My mother was very clear: wearing Daisy Dukes or booty shorts was against everything we stood for. Out on the town, if we saw a young girl wearing a pair, Mom quickly labeled the wayward child a promiscuous, “fast” girl before questioning how she was raised. Sound familiar?

Some of you may remember the inspiration behind the itty-bitty shorts: Daisy Mae Duke, a character from the popular TV show in the 1980s played by Catherine Bach. The character was revived in 2005 when Jessica Simpson played Daisy in the movie “The Dukes of Hazzard,” donning the same trademark short denim shorts.

When they wore Daisy Dukes, they weren’t “huzzies” or “loose women.” Their sexuality, as expressed through these shorts, was characterized as fun, free and harmless. It wasn’t merely accepted, but encouraged in both the show and subsequent film. The character was made to be the heartthrob of men and the envy of women: beautiful, alluring and desired.

The look became synonymous with vixens with mile-long legs, a full head of hair and a penchant for carefree flirting. The most contemporary example of this free-spirited, fun-loving and sexy Daisy Duke woman is Katy Perry in the video, California Girls.

Now that the weather is noticeably warmer, Daisy Dukes are enjoying a resurgence in everyday wardrobes, having been spotted on celebrities like Keri Hilson, Angela Simmons, Meagan Good, Beyonce and Rolling Stone’s latest cover subject, Rihanna.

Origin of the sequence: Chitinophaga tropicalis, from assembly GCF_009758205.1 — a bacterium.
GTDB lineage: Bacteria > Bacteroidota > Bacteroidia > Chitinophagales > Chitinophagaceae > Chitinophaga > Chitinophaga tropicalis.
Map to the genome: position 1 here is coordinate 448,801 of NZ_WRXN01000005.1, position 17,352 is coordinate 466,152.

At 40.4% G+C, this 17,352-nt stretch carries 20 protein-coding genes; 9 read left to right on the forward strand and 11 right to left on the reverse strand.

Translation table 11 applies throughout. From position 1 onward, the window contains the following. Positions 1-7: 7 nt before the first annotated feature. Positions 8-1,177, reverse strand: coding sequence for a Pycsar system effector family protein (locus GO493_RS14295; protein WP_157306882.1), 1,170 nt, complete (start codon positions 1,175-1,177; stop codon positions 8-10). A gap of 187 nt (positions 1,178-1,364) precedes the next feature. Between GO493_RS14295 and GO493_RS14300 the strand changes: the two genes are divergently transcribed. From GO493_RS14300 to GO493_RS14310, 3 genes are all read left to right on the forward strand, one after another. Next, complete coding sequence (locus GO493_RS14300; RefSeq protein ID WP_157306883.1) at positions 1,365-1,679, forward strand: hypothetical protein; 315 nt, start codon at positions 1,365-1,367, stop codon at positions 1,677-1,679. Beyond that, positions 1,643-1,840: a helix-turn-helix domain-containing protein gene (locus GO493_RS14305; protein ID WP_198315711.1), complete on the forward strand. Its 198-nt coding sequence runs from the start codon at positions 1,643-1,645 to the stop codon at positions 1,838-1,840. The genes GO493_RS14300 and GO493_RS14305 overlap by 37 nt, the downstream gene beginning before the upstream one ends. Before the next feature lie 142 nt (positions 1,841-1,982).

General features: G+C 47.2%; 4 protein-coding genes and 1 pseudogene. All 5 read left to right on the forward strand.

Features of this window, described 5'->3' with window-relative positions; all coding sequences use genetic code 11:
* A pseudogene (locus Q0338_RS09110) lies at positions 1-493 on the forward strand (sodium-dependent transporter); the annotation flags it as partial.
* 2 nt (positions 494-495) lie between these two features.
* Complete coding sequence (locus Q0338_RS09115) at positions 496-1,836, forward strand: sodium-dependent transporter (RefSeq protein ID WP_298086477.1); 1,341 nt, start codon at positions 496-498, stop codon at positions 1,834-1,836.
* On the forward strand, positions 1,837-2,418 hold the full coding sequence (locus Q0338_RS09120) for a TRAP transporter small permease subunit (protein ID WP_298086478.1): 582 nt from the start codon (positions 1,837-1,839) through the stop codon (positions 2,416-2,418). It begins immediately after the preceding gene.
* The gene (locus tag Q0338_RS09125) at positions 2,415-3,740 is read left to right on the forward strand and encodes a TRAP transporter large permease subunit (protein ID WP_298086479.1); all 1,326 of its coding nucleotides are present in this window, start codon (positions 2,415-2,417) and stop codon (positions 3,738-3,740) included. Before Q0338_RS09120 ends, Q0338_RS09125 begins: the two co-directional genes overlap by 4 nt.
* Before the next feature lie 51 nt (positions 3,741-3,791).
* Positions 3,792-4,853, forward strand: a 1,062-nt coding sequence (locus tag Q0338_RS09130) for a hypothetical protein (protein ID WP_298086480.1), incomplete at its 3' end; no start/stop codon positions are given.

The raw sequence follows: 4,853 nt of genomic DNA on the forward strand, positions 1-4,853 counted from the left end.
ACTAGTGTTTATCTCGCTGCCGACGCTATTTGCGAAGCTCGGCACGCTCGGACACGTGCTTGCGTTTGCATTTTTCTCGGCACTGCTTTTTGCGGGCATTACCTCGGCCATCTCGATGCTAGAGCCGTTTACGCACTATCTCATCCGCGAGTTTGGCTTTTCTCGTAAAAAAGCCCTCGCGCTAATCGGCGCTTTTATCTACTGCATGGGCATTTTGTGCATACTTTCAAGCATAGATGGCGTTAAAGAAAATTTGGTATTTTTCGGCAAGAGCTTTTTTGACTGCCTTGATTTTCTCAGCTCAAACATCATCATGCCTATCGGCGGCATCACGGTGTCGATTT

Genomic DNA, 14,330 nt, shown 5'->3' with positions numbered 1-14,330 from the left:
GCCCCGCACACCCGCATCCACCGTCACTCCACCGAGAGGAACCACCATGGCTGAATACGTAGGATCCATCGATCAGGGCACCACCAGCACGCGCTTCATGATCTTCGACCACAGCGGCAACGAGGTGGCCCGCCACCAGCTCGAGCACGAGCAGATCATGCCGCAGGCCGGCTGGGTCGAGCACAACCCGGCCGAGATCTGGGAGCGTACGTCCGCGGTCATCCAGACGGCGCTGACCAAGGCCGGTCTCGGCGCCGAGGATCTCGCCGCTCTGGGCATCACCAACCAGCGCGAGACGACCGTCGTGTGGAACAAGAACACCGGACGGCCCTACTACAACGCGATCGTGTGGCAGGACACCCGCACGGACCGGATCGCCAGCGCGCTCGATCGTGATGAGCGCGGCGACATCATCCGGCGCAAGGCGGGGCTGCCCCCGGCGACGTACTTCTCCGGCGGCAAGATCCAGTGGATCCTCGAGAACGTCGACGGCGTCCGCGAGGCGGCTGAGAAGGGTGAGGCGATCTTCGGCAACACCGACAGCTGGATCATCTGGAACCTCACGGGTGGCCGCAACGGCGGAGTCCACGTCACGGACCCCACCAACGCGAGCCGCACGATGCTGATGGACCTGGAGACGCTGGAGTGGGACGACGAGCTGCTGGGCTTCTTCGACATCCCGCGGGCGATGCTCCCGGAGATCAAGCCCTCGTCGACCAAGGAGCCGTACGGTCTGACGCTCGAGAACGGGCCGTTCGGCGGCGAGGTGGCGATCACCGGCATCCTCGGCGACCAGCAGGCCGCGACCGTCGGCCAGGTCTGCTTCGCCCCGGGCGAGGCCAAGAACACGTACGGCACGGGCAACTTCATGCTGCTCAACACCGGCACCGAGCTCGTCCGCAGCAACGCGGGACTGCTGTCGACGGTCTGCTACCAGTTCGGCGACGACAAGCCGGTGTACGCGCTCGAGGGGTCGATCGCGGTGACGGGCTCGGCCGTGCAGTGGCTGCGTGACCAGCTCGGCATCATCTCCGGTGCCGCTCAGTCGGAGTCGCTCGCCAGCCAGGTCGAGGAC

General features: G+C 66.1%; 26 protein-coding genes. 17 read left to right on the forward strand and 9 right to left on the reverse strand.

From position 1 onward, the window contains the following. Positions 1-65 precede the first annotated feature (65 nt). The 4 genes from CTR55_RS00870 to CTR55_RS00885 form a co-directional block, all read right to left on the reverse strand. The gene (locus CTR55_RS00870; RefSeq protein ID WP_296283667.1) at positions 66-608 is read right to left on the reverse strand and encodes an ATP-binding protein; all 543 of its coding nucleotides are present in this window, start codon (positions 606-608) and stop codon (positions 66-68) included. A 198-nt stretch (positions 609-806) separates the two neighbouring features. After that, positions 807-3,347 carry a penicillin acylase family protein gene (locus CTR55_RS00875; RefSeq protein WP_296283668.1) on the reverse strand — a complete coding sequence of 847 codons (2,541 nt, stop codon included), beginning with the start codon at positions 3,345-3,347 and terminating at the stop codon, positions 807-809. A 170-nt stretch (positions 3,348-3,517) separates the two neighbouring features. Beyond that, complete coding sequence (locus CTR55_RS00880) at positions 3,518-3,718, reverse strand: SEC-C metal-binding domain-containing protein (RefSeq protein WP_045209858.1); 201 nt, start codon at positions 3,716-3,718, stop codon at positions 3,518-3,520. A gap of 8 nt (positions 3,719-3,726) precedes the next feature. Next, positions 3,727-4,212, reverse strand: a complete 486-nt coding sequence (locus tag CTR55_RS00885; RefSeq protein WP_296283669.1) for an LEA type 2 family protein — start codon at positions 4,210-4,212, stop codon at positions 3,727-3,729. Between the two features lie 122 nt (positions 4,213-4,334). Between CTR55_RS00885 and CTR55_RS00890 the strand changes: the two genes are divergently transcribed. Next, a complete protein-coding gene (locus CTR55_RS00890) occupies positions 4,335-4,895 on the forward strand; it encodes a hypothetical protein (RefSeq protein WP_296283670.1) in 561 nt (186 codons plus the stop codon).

On the cover, Rihanna’s shorts appear painted on and are so shredded they look more like a denim bikini bottom. While some people loved the cover and praised Rihanna’s bad girl image, others dismissed it as suggestive, slutty and classless, just like my mother said.

Unsurprisingly, now that I’m older my opinion on the shorts mirrors my mother’s. Every time I see a woman pouring out of her booty shorts on the street I want to give her a ticket for indecent exposure. The holes and rips in the back and those befuddling moments where the pockets are actually longer than the shorts (*cough*, *cough,* Meagan Good) all seem like a desperate and unbecoming cry for attention.

When I asked a male friend casually what he thought about it, I fully expected him to say how much he loved seeing half a woman’s booty exposed. Instead, he shared that daisy dukes aren’t offensive on white women as they are primarily boy-shaped on the bottom (even if they are top-heavy like Jessica Simpson). Black women, however, are too curvy in the hips, butt and thighs to recreate the sexy yet tasteful look that the fictitious Daisy Duke achieved in her show.

I immediately informed him that not all black women have curves and white women like Jessica Biel are too happy to show off their lower lady lumps. I also pointed out that white and black cultures traditionally have different relationships toward sexuality, citing the response toward Rihanna’s shorts (labeled “slutty,”) and Katy Perry’s (barely acknowledged by comparison) as a recent example.

But I wonder: are booty shorts only offensive on women with an actual booty, and never otherwise? Would you rock a pair of itty-bitty shorts? Who gets away with it and who doesn’t? Why is it embraced differently in black culture than white?

-Krystal Franklin

Like Us On Facebook Follow Us On Twitter